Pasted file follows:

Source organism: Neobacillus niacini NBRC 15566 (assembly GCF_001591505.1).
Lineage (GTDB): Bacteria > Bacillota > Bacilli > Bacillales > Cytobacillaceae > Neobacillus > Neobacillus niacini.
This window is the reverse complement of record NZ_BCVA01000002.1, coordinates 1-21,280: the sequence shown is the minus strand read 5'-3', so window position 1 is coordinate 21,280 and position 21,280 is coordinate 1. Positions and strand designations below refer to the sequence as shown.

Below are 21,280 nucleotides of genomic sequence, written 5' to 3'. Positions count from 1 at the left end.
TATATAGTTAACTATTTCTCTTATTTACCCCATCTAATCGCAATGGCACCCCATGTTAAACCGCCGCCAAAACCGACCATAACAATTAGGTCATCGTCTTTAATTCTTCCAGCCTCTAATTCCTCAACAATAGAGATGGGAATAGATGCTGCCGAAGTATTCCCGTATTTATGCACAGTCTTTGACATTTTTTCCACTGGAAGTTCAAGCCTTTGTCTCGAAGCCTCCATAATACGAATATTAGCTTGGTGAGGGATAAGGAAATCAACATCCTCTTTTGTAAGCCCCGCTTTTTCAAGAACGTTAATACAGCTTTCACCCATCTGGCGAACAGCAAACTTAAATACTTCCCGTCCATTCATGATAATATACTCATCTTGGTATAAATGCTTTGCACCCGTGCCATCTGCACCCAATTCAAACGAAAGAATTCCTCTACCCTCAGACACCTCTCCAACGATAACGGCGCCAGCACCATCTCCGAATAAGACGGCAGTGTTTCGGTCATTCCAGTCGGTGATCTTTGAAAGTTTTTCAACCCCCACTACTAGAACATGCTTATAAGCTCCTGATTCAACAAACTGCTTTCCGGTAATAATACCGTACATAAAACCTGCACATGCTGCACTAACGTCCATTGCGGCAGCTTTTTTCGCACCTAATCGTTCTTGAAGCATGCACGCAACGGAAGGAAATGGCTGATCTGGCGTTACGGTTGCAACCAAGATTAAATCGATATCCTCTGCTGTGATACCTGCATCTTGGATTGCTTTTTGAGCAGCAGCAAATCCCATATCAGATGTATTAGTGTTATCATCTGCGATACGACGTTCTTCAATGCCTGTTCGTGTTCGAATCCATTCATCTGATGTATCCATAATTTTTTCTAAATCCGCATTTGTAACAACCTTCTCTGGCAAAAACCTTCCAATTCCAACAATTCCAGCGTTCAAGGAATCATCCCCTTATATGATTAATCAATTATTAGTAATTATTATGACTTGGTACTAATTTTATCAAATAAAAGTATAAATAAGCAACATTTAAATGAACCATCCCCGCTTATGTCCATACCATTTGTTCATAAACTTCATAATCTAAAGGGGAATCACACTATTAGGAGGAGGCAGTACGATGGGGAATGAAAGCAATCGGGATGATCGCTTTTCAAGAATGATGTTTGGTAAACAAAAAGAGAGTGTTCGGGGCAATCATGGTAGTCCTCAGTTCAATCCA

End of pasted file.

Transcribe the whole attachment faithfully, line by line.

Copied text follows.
Source organism: Neobacillus niacini NBRC 15566 (assembly GCF_001591505.1).
Lineage (GTDB): Bacteria > Bacillota > Bacilli > Bacillales > Cytobacillaceae > Neobacillus > Neobacillus niacini.
This window is the reverse complement of record NZ_BCVA01000002.1, coordinates 1-21,280: the sequence shown is the minus strand read 5'-3', so window position 1 is coordinate 21,280 and position 21,280 is coordinate 1. Positions and strand designations below refer to the sequence as shown.

Below are 21,280 nucleotides of genomic sequence, written 5' to 3'. Positions count from 1 at the left end.
TATATAGTTAACTATTTCTCTTATTTACCCCATCTAATCGCAATGGCACCCCATGTTAAACCGCCGCCAAAACCGACCATAACAATTAGGTCATCGTCTTTAATTCTTCCAGCCTCTAATTCCTCAACAATAGAGATGGGAATAGATGCTGCCGAAGTATTCCCGTATTTATGCACAGTCTTTGACATTTTTTCCACTGGAAGTTCAAGCCTTTGTCTCGAAGCCTCCATAATACGAATATTAGCTTGGTGAGGGATAAGGAAATCAACATCCTCTTTTGTAAGCCCCGCTTTTTCAAGAACGTTAATACAGCTTTCACCCATCTGGCGAACAGCAAACTTAAATACTTCCCGTCCATTCATGATAATATACTCATCTTGGTATAAATGCTTTGCACCCGTGCCATCTGCACCCAATTCAAACGAAAGAATTCCTCTACCCTCAGACACCTCTCCAACGATAACGGCGCCAGCACCATCTCCGAATAAGACGGCAGTGTTTCGGTCATTCCAGTCGGTGATCTTTGAAAGTTTTTCAACCCCCACTACTAGAACATGCTTATAAGCTCCTGATTCAACAAACTGCTTTCCGGTAATAATACCGTACATAAAACCTGCACATGCTGCACTAACGTCCATTGCGGCAGCTTTTTTCGCACCTAATCGTTCTTGAAGCATGCACGCAACGGAAGGAAATGGCTGATCTGGCGTTACGGTTGCAACCAAGATTAAATCGATATCCTCTGCTGTGATACCTGCATCTTGGATTGCTTTTTGAGCAGCAGCAAATCCCATATCAGATGTATTAGTGTTATCATCTGCGATACGACGTTCTTCAATGCCTGTTCGTGTTCGAATCCATTCATCTGATGTATCCATAATTTTTTCTAAATCCGCATTTGTAACAACCTTCTCTGGCAAAAACCTTCCAATTCCAACAATTCCAGCGTTCAAGGAATCATCCCCTTATATGATTAATCAATTATTAGTAATTATTATGACTTGGTACTAATTTTATCAAATAAAAGTATAAATAAGCAACATTTAAATGAACCATCCCCGCTTATGTCCATACCATTTGTTCATAAACTTCATAATCTAAAGGGGAATCACACTATTAGGAGGAGGCAGTACGATGGGGAATGAAAGCAATCGGGATGATCGCTTTTCAAGAATGATGTTTGGTAAACAAAAAGAGAGTGTTCGGGGCAATCATGGTAGTCCTCAGTTCAATCCA